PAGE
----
Talking to Strangers

As fan of Malcolm Gladwell’s work, it is not a surprise that when this book came out a few weeks ago, I just had to get my hands on it.

What is Malcolm on about in this book?

Talking to Strangers: What We Should Know about the People We Don’t Know is book about meeting and talking to strangers.

In today’s connected world, we have no choice but to talk to strangers.

But how much do we know about people we meet at the airport, at a conference, online, or at the shopping mall?

Not much really.

Do we know how to read stranger’s demeanor and intentions accurately?

Not really.

A police officer stops you on the side of the road and starts talking to you, both of you are strangers to each other.

You meet this person at a conference and you start talking to each other, in business circles we call it networking, basically two strangers talking to each other.

A young person goes to a party, consumes a lot of alcohol, gets drunk in the midst of other people, who are strangers.

Online, we meet many people we don’t know, strangers.

We think we can transform or impress strangers, without cost or sacrifice, into the familiar and then known, and we can’t.

Malcolm Gladwell shares a number of stories about strangers, and consequences of what happens when conversations between strangers goes horribly wrong.

We assume the best of intentions on people we meet and don’t know and we come to suffer the consequences.

We trust people we should not trust, and they sexually violate us.

We trust people we do not know with our money, and they turn out to be schemers and fraudster.

We trust law-enforcement officers to do their job properly, only to learn that they are biased against us.

We see someone smiling and we assume they are okay, only to learn that the same chirpy person committed suicide.

We trust a teacher, an uncle, a family member who is an outstanding member of the family and community, only to learn in horror that this person is molester of kids.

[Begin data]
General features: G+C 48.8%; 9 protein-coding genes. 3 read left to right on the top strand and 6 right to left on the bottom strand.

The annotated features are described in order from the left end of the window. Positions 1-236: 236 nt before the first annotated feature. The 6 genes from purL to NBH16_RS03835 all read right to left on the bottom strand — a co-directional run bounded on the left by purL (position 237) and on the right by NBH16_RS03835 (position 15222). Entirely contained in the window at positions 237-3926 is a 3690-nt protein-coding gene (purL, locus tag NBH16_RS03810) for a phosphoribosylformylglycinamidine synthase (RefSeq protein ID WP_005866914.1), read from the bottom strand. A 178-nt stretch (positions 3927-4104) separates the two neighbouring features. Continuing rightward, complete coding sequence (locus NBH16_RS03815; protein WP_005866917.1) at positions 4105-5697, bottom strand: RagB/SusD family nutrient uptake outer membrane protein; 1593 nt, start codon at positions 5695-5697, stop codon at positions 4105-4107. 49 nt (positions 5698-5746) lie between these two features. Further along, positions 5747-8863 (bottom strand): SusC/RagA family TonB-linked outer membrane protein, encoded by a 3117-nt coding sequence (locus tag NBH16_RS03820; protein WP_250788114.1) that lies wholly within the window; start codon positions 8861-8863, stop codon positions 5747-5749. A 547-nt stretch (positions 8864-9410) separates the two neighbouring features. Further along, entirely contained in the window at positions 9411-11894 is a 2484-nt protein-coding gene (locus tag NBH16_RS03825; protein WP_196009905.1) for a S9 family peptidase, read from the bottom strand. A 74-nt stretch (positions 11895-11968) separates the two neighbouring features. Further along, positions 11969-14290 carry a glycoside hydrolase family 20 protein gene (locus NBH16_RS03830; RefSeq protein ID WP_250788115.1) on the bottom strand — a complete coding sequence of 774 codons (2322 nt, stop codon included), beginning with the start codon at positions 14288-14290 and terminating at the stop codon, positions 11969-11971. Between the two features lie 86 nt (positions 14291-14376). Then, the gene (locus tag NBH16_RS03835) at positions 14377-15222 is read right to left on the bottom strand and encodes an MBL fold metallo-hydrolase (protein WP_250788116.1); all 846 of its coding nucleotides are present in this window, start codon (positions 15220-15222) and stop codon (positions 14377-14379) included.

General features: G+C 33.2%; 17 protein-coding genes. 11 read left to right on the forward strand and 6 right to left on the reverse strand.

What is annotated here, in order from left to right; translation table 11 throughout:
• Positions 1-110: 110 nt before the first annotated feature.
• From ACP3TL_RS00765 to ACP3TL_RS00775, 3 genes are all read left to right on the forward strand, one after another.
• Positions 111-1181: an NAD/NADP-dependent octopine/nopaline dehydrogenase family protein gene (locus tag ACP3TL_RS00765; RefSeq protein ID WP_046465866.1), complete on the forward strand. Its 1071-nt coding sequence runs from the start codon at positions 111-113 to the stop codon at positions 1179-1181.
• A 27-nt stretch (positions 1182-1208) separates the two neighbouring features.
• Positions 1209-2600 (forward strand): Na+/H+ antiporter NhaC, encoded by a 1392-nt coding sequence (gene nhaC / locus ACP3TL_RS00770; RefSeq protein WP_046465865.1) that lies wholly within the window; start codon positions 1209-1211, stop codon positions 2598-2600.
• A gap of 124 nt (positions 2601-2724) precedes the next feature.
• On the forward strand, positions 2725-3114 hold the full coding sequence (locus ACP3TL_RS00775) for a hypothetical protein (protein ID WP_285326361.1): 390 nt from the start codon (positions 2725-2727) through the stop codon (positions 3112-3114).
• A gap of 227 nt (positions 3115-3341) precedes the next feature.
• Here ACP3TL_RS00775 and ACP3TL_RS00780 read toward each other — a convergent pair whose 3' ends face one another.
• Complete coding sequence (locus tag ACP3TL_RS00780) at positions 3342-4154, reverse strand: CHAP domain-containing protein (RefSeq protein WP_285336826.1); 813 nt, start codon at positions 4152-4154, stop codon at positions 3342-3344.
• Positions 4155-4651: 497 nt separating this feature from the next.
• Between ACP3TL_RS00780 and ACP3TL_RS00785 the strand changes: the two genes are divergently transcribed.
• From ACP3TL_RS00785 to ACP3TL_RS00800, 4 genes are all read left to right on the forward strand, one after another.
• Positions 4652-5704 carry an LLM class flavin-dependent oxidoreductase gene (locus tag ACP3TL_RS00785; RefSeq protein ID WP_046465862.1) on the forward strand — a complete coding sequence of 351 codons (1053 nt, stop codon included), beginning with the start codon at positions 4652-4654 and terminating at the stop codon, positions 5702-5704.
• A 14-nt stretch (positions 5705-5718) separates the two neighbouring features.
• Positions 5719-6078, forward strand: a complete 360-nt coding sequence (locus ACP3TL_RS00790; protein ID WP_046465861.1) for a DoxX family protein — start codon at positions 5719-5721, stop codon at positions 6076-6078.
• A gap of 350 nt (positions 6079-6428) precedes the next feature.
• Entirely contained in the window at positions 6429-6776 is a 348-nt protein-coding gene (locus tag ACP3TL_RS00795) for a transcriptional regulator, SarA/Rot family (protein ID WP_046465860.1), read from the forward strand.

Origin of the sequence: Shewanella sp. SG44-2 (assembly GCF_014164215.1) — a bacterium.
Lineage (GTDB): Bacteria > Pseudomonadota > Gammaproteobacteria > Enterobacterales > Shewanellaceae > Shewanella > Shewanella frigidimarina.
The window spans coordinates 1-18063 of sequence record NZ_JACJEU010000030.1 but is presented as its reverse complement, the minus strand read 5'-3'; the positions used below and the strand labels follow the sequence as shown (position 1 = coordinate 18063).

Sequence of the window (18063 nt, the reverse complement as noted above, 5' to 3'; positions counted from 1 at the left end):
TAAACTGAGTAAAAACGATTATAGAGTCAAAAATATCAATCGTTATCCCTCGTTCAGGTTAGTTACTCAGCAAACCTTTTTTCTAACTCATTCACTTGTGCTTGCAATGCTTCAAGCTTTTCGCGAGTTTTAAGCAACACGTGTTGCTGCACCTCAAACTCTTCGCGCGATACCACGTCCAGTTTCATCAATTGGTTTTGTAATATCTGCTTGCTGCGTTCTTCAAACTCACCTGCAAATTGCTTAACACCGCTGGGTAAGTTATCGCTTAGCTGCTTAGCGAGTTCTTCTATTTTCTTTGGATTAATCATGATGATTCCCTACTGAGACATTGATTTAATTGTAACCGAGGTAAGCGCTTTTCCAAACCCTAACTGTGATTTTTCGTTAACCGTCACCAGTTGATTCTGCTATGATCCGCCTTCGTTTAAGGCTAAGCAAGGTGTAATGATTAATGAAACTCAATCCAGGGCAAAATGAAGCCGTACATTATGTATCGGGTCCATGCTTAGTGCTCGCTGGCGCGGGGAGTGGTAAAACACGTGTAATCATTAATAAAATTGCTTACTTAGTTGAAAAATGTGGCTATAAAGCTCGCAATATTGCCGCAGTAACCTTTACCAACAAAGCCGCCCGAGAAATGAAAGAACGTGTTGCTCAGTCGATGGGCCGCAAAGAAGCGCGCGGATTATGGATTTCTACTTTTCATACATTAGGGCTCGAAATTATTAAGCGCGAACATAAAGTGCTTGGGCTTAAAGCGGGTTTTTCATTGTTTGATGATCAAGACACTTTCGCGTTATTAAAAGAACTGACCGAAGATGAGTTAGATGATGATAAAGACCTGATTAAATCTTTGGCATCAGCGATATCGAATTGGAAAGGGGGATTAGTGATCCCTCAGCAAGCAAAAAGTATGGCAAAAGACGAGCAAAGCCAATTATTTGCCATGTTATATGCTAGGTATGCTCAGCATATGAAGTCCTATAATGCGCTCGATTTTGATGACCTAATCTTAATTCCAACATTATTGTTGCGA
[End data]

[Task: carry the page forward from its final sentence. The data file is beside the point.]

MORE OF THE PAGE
Why do we do that?

It is very difficult to tell when people are lying. According to Timothy Levine, the academic psychologist on whom Gladwell relies on as a core thesis of this book.

We default to the good we expect in people, only to be proven wrong later.



This is an important book, unlike his other amazing books.

This not an inspirational, step-by-step, this-is-how-to-succeed kinda book.

It is an important book because we meet and interact with strangers daily. We think we know how talk and read strangers, and it turns out we actually don’t.

After reading this book, I know that I will look at strangers differently, and that I will be a different stranger to others.

From that perspective, I recommend that anyone reads this book.

The stories are amazing, some stories towards the end are sad [especially the suicide stories] and some stories can make you angry [the Sandra Bland story].

Favorite Story

  • If I can convince you of one thing in this book, let it be this: Strangers are not easy… We think we can easily see into the hearts of others based on the flimsiest of clues.

  • “We have people struggling when when they have months to understand a stranger. We have people struggling when they they meet someone only once, and people struggling when they return to the stranger again and again. They struggle with assessing a stranger’s honesty. They struggle with a stranger’s character. They struggle with a stranger’s intent. It’s a mess.”
  • “Transparency is the idea that people’s behaviour and demeanor, they way they represent themselves on the outside, provides an authentic and reliable window into the way they feel on the inside. It is the second of the crucial tools we use to make sense of strangers. When we don’t know someone, or can’t communicate with them, or don’t have the time to understand them properly, we believe we can make sense of them through their behavior and demeanor.”
  • “Why can’t we tell when the stranger in front of us is lying to our face?”

  • “Christmas is always a bad time: the terrible false jollity that comes out at you from every side, braying about goodwill and peace and family fun, makes loneliness and depression particularly hard to bear.”
  • Poets die young. That is not just a cliche. The life expectancy of poets, as a group, trails playwrights, novelists, and non-fiction writers by a considerable margin. They have higher rates of “emotional disorders” than actors, musicians, composers, and novelists.”
  • “We should also accept the limits of our ability to decipher strangers.”

  • “Because we don’t know how to talk to strangers, what do we do when things go awry with strangers? We blame the stranger”

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